The Grade II listed St Leonard’s Church (1961) is a rare collaboration of the brothers Giles and Adrian Gilbert Scott and replaced a Gothic chapel by James Burton which was bombed in WWII. Because of fears that the cliff behind it is unstable, the church is currently closed, and the joys of its interior – with its stunning Reyntiens glass and maritime theme – are hidden from view. The pulpit is (literally) the protruding prow of a fishing boat, the lectern a reused binnacle (ship’s compass), the blue-grey Hornton stone around the walls is capped with a sprightly carved wave motif, and there are very realistic inlaid fish on the chancel floor. We have visited with the archdeacon and church commissioners, and are disputing their pessimistic interpretation of the building’s structural problems.
St. Peter’s Seminary is the only building in the book which is probably better known for its history of dereliction than as a working religious settlement serving its original purpose as a training college for Catholic priests for only 14 years after completion in 1966. The diocese’s approach to priest recruitment and training shifted fundamentally as it was under construction, making it virtually redundant from the very beginning. We hope that the recently stalled scheme for rejuvenation will still manage to save this masterpiece.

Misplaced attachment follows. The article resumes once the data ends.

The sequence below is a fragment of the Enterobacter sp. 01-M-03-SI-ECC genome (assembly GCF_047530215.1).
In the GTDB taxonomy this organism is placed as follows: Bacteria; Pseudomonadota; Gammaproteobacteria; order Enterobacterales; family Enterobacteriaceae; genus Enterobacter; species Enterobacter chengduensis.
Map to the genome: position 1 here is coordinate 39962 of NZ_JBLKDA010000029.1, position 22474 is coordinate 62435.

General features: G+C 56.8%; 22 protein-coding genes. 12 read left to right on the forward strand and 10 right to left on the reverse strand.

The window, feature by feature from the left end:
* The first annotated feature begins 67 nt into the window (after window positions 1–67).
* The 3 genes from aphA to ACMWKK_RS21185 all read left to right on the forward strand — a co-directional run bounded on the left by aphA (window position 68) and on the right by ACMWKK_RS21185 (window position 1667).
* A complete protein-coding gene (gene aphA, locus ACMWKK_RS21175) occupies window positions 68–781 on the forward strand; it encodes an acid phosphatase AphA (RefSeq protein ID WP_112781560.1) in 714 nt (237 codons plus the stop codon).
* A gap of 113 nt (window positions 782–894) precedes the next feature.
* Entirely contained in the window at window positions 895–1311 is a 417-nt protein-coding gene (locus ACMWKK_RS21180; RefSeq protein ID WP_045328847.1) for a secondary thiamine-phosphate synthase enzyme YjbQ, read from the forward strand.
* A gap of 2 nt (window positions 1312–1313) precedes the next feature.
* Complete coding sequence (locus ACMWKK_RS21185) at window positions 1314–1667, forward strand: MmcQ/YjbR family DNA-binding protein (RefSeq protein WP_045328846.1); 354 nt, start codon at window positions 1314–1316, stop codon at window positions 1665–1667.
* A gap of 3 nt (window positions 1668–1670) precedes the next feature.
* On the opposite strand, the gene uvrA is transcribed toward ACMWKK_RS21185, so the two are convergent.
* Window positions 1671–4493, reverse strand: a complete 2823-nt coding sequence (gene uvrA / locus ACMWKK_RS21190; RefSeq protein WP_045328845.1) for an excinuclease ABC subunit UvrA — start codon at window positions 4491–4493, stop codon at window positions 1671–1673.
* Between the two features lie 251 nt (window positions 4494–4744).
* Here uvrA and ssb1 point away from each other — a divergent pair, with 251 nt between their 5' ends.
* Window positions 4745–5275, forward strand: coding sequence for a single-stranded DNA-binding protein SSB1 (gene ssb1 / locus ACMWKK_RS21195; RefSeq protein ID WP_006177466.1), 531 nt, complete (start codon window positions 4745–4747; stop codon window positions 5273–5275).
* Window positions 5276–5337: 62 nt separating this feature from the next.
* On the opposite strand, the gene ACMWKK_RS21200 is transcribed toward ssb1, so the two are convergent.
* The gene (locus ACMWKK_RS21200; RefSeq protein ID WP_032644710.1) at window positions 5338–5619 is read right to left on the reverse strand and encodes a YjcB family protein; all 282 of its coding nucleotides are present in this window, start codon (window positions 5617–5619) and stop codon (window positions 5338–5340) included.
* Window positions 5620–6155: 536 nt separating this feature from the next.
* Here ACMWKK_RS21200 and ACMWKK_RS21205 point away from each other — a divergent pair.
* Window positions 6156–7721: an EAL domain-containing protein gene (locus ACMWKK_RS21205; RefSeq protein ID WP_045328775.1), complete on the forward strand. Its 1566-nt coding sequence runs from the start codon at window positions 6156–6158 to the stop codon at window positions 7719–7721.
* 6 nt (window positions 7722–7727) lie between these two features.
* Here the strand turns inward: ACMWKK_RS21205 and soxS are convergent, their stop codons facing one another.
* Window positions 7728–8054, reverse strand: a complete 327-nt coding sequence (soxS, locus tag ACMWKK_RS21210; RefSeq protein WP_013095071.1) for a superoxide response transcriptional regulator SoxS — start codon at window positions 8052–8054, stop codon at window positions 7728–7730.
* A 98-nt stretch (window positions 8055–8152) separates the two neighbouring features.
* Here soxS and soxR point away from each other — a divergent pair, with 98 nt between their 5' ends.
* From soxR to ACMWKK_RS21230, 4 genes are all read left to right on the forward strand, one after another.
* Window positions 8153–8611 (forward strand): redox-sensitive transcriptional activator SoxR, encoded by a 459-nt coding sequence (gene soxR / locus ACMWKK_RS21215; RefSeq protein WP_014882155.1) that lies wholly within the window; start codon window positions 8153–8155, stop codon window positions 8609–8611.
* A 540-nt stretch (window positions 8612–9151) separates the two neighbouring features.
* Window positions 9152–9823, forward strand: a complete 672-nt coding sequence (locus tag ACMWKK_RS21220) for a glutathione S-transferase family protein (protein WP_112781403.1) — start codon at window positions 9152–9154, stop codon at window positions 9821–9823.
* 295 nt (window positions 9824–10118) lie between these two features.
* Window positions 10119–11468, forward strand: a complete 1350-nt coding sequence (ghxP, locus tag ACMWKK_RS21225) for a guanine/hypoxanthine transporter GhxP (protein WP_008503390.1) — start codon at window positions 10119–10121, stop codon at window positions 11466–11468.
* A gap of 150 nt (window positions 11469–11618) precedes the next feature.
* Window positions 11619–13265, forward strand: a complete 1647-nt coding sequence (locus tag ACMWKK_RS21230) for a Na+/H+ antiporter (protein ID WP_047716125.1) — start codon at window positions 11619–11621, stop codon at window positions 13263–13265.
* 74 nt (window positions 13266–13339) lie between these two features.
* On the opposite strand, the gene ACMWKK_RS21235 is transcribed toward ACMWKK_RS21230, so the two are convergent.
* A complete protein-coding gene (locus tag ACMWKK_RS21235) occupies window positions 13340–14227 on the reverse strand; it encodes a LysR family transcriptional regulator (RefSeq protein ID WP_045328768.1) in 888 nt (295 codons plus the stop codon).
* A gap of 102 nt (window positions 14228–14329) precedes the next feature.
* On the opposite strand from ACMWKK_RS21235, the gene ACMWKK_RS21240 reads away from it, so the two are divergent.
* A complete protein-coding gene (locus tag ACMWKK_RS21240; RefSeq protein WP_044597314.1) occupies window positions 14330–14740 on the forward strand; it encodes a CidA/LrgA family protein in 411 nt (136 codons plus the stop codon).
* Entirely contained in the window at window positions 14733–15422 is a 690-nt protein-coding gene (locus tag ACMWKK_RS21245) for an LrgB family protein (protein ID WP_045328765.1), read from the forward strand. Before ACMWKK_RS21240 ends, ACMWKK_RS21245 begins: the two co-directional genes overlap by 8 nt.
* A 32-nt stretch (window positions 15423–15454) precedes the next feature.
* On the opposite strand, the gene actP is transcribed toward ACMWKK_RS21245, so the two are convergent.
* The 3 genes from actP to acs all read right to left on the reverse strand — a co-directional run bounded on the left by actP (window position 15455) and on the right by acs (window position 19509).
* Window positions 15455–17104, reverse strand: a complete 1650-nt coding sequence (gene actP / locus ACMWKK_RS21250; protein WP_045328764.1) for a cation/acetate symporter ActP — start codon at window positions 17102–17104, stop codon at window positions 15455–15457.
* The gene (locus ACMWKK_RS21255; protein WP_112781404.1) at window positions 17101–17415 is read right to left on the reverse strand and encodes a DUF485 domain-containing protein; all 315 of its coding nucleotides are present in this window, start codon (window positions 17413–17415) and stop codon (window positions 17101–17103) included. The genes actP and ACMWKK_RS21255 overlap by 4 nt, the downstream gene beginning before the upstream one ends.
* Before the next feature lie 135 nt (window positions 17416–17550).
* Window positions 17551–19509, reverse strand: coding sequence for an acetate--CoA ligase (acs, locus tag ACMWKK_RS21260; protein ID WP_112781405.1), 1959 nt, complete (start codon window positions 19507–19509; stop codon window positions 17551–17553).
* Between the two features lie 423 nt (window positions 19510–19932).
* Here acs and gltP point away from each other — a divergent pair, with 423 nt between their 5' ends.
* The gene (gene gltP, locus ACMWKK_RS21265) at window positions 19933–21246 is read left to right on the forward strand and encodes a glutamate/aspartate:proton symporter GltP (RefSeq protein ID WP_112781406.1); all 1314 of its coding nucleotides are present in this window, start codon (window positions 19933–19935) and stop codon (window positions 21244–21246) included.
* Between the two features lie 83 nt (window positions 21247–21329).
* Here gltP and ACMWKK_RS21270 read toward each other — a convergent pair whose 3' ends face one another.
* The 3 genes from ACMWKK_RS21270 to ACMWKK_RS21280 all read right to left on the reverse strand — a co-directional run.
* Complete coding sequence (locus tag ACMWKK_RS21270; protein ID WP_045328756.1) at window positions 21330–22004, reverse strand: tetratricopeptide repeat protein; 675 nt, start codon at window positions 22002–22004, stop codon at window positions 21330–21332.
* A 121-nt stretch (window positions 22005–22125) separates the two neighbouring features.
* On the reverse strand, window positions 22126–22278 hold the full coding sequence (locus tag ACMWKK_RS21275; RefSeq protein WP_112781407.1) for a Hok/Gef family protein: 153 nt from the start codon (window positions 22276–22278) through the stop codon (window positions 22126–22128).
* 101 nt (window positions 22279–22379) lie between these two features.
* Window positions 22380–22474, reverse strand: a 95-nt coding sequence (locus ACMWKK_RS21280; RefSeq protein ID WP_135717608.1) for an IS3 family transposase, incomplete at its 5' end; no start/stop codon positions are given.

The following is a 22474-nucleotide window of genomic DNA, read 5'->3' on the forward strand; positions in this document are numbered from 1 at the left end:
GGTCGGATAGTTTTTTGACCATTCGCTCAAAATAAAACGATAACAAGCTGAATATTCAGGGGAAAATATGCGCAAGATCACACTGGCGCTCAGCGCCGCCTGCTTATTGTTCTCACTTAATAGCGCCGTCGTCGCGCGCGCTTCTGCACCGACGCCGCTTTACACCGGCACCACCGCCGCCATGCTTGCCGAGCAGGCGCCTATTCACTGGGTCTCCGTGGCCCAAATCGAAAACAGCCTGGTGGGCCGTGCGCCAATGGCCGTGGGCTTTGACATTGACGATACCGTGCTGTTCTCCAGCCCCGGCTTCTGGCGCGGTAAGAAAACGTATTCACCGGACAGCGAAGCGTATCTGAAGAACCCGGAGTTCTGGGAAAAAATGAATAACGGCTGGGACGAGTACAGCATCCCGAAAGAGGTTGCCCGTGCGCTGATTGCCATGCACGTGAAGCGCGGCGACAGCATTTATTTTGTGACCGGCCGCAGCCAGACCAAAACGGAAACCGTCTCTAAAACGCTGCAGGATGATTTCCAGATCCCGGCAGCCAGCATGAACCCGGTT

Catherine continued: “C20 churches often survive as rich ensembles of buildings, glass, textiles and furniture designed of a piece, whereas other C20 interiors (such as hotels) are often only transitory. Whilst older churches are usually collections of varied styles and dates, C20 ones are often unified works of art, still in their original form, this makes them special in a different way. A modern church can be every bit as magical as an ancient one and we hope our book 100 Churches 100 Years will help to build recognition of this.”
During this period concrete and steel gave a new freedom to construction, while new ideas about how congregations could participate in services changed assumptions about traditional layouts, bringing celebrants and people closer together. The century saw dynamic churches in dramatic shapes of all sizes thanks to ambitious engineering, and brilliant colour from new forms of stained glass, murals and sculpture.
Architects whose work is included in the book range from Basil Spence’s Coventry Cathedral of 1962 to Giles Gilbert Scott’s Liverpool Cathedral in 1978. Alongside the more famous churches, there are more recently built churches, such as the light-filled Bishop Edward King Chapel of 2013. The book provides biographies of major designers; articles on glass, fittings, and on the synagogues, mosques and temples that play an intrinsic and important part in worship in Britain today. Contributors include architectural historians Elain Harwood, Alan Powers and Clare Price.
Published by Batsford and edited by Susannah Charlton, Elain Harwood and Clare Price, the book is part of the series which includes 100 Houses 100 Years, 100 Buildings 100 Years, 50 Architects 50 Buildings. It is priced at £25.